Take the 2-minute tour ×
Stack Overflow is a question and answer site for professional and enthusiast programmers. It's 100% free, no registration required.

I want to create a real time-series array. Currently, I am using the statistics gem to pull out values for each 'day':

define_statistic :sent_count, :count
=> :all, :group => 'DATE(date_sent)',    
:filter_on => {:email_id => 'email_id
> = ?'}, :order => 'DATE(date_sent) ASC'

What this does is create an array where there are values for a date, for example

[["12-20-2010",1], ["12-24-2010",3]]

But I need it to fill in the null values, so it looks more like:

[["12-20-2010",1], ["12-21-2010",0], ["12-22-2010",0], ["12-23-2010",0], ["12-24-2010",3]]

Notice how the second example has "0" values for the days that were missing from the first array.

share|improve this question
    
This sounds like a question for the statistics gem; could you link to more details on it? –  Phrogz Dec 27 '10 at 6:53
    
I thought this could be handled with some ruby array function to fill in the null values, but here is the link: github.com/acatighera/statistics –  Angela Dec 27 '10 at 7:41

2 Answers 2

up vote 3 down vote accepted
#!/usr/bin/ruby1.8

require 'date'
require 'pp'

def add_missing_dates(series)
  series.map do |date, value|
    [Date.strptime(date, '%m-%d-%Y'), value]
  end.inject([]) do |series, date_and_value|
    filler = if series.empty?
               []
             else
               ((series.last[0]+ 1)..(date_and_value[0] - 1)).map do |date|
                 [date, 0]
               end
             end
    series + filler + [date_and_value]
  end.map do |date, value|
    [date.to_s, value]
  end
end

a = [["12-20-2010",1], ["12-24-2010",3]]
pp add_missing_dates(a)
# => [["2010-12-20", 1],
# =>  ["2010-12-21", 0],
# =>  ["2010-12-22", 0],
# =>  ["2010-12-23", 0],
# =>  ["2010-12-24", 3]]

I would recommend against monkey-patching the base classes to include this method: It's not all that general purpose; even if it were, it just doesn't need to be there. I'd stick it in a module that you can mix in to whatever code needs it:

module AddMissingDates
  def add_missing_dates(series)
    ...
  end
end

class MyClass
  include AddMissingDates
  ...
end

However, if you really want to:

def Array.add_missing_dates(series)
  ...
end
share|improve this answer
    
right, yes, I'd like to do it as a module, so I would store it in the lib/ directory as add_missing_dates.rb? –  Angela Dec 27 '10 at 18:20
    
@Angela, That's right. –  Wayne Conrad Dec 27 '10 at 18:53
    
I see...thank you...I did a google search on 'pp' to understand a little better what is doing, but I coudln't find it. What is 'pp'? :) –  Angela Dec 27 '10 at 23:33
    
@Angela, It's like p, the standard way to inspect an object to stdout, but makes prettier output (pp stands for "pretty print," I think). ruby-doc.org/core/files/lib/pp_rb.html –  Wayne Conrad Dec 27 '10 at 23:35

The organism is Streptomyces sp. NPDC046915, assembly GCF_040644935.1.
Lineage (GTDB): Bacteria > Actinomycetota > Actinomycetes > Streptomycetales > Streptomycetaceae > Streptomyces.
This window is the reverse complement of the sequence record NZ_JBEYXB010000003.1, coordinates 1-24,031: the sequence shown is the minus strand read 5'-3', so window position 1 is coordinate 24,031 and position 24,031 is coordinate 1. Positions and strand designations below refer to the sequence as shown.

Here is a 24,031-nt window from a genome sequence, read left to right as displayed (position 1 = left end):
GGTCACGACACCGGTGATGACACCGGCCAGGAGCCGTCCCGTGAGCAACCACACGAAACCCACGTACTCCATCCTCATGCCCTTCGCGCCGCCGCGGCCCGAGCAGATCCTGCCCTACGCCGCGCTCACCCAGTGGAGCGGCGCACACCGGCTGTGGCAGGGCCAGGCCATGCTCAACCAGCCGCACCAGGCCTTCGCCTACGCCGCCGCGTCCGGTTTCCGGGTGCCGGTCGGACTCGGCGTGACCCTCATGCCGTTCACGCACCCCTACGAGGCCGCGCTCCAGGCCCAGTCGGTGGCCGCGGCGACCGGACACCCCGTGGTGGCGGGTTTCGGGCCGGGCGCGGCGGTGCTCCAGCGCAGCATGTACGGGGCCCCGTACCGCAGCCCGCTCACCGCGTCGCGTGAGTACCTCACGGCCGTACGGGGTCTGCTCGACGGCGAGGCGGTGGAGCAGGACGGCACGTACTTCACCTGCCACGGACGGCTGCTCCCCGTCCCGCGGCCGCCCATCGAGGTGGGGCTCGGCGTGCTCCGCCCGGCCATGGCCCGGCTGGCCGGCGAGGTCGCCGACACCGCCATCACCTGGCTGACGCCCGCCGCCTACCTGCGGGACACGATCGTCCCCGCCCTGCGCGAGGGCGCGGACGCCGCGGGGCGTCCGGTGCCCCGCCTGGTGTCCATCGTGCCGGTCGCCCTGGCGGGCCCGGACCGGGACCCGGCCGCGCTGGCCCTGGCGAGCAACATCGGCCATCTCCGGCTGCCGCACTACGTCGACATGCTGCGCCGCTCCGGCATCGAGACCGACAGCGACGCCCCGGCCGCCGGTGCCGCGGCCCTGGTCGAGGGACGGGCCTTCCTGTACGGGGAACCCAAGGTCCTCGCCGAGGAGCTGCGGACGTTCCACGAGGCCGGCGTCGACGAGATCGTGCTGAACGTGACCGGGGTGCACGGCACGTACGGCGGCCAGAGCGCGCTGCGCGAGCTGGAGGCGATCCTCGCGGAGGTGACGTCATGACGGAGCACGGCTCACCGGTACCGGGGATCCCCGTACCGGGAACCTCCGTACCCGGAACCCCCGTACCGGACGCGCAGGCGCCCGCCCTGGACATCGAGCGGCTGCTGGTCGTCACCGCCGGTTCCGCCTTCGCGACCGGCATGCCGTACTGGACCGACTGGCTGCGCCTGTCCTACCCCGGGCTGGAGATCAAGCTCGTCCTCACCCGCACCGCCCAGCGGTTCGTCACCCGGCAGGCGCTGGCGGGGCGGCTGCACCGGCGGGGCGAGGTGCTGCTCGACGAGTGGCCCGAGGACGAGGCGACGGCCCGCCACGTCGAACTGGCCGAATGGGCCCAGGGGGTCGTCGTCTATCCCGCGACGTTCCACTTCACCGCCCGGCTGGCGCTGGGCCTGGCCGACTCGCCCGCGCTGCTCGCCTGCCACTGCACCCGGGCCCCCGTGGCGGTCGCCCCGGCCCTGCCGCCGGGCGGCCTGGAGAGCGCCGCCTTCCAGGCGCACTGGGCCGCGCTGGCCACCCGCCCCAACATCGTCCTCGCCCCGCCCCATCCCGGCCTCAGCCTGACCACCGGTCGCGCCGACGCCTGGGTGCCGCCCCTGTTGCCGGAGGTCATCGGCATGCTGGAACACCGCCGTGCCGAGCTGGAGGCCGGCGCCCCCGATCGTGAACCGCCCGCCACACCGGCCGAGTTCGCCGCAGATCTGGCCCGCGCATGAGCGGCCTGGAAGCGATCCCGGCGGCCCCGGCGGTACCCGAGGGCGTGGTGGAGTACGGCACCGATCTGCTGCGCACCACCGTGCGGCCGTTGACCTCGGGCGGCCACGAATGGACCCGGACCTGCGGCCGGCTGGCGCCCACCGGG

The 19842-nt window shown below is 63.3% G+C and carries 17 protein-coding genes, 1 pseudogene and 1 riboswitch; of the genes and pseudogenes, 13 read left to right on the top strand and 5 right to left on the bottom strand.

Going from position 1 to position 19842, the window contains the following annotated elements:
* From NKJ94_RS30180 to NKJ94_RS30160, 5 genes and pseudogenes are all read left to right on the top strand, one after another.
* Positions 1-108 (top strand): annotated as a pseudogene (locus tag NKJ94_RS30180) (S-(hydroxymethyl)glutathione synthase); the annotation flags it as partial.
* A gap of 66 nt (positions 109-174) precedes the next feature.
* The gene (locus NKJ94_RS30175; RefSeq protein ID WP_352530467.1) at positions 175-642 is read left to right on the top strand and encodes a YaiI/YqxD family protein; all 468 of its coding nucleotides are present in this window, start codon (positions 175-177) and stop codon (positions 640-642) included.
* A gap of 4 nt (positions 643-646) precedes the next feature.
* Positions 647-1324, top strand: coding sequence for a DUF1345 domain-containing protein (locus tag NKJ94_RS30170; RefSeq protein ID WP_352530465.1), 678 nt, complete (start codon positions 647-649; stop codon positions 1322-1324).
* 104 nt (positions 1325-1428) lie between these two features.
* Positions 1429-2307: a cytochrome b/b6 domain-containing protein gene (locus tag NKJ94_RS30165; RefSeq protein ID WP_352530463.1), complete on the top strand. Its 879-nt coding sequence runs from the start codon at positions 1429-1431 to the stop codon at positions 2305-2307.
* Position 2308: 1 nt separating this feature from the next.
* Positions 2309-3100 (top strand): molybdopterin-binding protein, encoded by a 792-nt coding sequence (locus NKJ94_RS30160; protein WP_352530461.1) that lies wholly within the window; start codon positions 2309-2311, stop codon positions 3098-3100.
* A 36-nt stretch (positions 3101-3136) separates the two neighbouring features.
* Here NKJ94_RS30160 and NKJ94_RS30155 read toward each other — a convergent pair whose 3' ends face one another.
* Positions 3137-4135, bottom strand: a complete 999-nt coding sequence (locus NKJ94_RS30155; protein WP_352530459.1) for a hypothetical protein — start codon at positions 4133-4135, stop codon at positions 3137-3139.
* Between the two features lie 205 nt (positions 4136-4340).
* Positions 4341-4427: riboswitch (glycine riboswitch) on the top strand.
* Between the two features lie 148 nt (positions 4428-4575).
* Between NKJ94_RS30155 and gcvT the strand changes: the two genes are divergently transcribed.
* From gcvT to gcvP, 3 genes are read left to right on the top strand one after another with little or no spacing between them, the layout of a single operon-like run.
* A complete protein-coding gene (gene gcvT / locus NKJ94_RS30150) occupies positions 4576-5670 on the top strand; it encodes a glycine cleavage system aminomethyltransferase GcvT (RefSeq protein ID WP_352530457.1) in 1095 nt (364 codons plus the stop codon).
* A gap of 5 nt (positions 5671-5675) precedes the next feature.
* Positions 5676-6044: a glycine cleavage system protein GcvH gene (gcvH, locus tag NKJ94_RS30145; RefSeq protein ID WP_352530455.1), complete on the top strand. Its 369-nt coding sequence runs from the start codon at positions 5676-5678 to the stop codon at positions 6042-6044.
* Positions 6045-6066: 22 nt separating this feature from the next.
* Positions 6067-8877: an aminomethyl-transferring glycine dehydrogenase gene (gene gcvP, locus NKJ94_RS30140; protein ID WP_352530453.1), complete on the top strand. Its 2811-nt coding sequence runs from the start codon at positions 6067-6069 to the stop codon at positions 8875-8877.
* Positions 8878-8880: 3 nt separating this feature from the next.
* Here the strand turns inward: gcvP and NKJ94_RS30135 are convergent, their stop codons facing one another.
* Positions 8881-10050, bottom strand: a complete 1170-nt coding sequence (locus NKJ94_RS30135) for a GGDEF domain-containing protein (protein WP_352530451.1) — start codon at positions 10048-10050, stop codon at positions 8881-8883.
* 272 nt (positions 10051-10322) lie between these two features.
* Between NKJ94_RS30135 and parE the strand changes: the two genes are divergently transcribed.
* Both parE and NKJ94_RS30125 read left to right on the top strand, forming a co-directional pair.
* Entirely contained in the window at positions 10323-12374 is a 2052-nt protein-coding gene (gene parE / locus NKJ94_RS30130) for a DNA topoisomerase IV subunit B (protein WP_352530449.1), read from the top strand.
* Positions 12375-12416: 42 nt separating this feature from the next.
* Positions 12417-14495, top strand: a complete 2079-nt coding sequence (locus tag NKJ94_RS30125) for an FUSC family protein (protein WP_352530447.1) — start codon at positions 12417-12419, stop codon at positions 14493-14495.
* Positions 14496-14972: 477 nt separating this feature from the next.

@wayne, thanks, sorry to be so slow with your elegant solution, I got lost at series + filler + [date_and_value]. It seems that series should represent the original values converted to date and you used inject to go to the in-between and add the filler of date,0. But what is date_and_value then? Thanks...sorry, trying to understand as I implement.... :\ –  Angela Dec 28 '10 at 1:20

This works:

#!/usr/bin/env ruby

require 'pp'
require 'date'

# convert the MM-DD-YYYY format date string to a Date
DATE_FORMAT = '%m-%d-%Y'
def parse_date(s)
  Date.strptime(s, DATE_FORMAT)
end

dates = [["12-20-2010",1], ["12-24-2010",3]]

# build a hash of the known dates so we can skip the ones that already exist.
date_hash = Hash[*dates.map{ |i| [parse_date(i[0]), i[-1]] }.flatten]

start_date_range = parse_date(dates[0].first) 
end_date_range   = parse_date(dates[-1].first)

# loop over the date range...
start_date_range.upto(end_date_range) do |d|
  # ...and adding entries for the missing ones.
  date_hash[d] = 0 if (!date_hash.has_key?(d))
end

# convert the hash back into an array with all dates
all_dates = date_hash.keys.sort.map{ |d| [d.strftime(DATE_FORMAT), date_hash[d] ] }
pp all_dates

# >> [["12-20-2010", 1],
# >>  ["12-21-2010", 0],
# >>  ["12-22-2010", 0],
# >>  ["12-23-2010", 0],
# >>  ["12-24-2010", 3]]

Most of the code is preparing things, either to build a new array, or return the date objects back to strings.

share|improve this answer
    
cool, how would you suggest I create it? Is it possible it could be a library, so that I could take the original array and run a method on it? such as dates.convert_to_timeseries ? –  Angela Dec 27 '10 at 17:31

Your Answer

 
discard

By posting your answer, you agree to the privacy policy and terms of service.

Not the answer you're looking for? Browse other questions tagged or ask your own question.